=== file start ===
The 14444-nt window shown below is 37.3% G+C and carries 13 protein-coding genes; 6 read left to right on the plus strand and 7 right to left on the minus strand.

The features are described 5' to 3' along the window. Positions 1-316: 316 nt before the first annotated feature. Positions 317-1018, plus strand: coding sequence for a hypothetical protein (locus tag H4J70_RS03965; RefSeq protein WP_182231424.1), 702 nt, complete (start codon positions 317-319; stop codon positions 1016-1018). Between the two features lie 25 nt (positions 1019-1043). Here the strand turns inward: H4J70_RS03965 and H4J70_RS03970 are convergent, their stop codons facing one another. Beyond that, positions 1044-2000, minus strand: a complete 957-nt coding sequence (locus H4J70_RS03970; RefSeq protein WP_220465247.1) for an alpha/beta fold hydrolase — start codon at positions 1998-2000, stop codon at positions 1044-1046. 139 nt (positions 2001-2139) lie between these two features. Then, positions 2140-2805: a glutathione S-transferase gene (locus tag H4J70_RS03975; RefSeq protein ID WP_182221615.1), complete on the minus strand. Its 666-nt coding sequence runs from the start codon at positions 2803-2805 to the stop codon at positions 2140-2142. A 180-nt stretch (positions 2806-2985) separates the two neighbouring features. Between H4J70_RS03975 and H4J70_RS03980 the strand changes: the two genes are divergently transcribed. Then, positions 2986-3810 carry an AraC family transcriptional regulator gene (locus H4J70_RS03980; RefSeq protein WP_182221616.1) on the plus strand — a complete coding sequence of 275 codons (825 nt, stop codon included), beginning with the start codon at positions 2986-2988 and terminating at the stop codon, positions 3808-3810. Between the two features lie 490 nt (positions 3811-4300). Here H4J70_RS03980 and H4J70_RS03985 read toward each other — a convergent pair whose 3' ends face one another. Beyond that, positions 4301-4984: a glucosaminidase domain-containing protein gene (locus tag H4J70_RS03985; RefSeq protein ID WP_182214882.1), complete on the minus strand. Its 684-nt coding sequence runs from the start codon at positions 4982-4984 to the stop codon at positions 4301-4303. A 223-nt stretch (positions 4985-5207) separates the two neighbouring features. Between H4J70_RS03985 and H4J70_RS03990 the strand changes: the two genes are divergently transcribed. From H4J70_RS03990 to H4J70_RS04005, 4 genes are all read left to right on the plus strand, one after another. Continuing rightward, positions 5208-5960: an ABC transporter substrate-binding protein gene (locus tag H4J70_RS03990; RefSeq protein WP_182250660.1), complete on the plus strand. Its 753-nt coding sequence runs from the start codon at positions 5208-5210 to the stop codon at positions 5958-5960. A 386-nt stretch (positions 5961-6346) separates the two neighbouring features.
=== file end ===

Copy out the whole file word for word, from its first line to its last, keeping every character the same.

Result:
The 14444-nt window shown below is 37.3% G+C and carries 13 protein-coding genes; 6 read left to right on the plus strand and 7 right to left on the minus strand.

The features are described 5' to 3' along the window. Positions 1-316: 316 nt before the first annotated feature. Positions 317-1018, plus strand: coding sequence for a hypothetical protein (locus tag H4J70_RS03965; RefSeq protein WP_182231424.1), 702 nt, complete (start codon positions 317-319; stop codon positions 1016-1018). Between the two features lie 25 nt (positions 1019-1043). Here the strand turns inward: H4J70_RS03965 and H4J70_RS03970 are convergent, their stop codons facing one another. Beyond that, positions 1044-2000, minus strand: a complete 957-nt coding sequence (locus H4J70_RS03970; RefSeq protein WP_220465247.1) for an alpha/beta fold hydrolase — start codon at positions 1998-2000, stop codon at positions 1044-1046. 139 nt (positions 2001-2139) lie between these two features. Then, positions 2140-2805: a glutathione S-transferase gene (locus tag H4J70_RS03975; RefSeq protein ID WP_182221615.1), complete on the minus strand. Its 666-nt coding sequence runs from the start codon at positions 2803-2805 to the stop codon at positions 2140-2142. A 180-nt stretch (positions 2806-2985) separates the two neighbouring features. Between H4J70_RS03975 and H4J70_RS03980 the strand changes: the two genes are divergently transcribed. Then, positions 2986-3810 carry an AraC family transcriptional regulator gene (locus H4J70_RS03980; RefSeq protein WP_182221616.1) on the plus strand — a complete coding sequence of 275 codons (825 nt, stop codon included), beginning with the start codon at positions 2986-2988 and terminating at the stop codon, positions 3808-3810. Between the two features lie 490 nt (positions 3811-4300). Here H4J70_RS03980 and H4J70_RS03985 read toward each other — a convergent pair whose 3' ends face one another. Beyond that, positions 4301-4984: a glucosaminidase domain-containing protein gene (locus tag H4J70_RS03985; RefSeq protein ID WP_182214882.1), complete on the minus strand. Its 684-nt coding sequence runs from the start codon at positions 4982-4984 to the stop codon at positions 4301-4303. A 223-nt stretch (positions 4985-5207) separates the two neighbouring features. Between H4J70_RS03985 and H4J70_RS03990 the strand changes: the two genes are divergently transcribed. From H4J70_RS03990 to H4J70_RS04005, 4 genes are all read left to right on the plus strand, one after another. Continuing rightward, positions 5208-5960: an ABC transporter substrate-binding protein gene (locus tag H4J70_RS03990; RefSeq protein WP_182250660.1), complete on the plus strand. Its 753-nt coding sequence runs from the start codon at positions 5208-5210 to the stop codon at positions 5958-5960. A 386-nt stretch (positions 5961-6346) separates the two neighbouring features.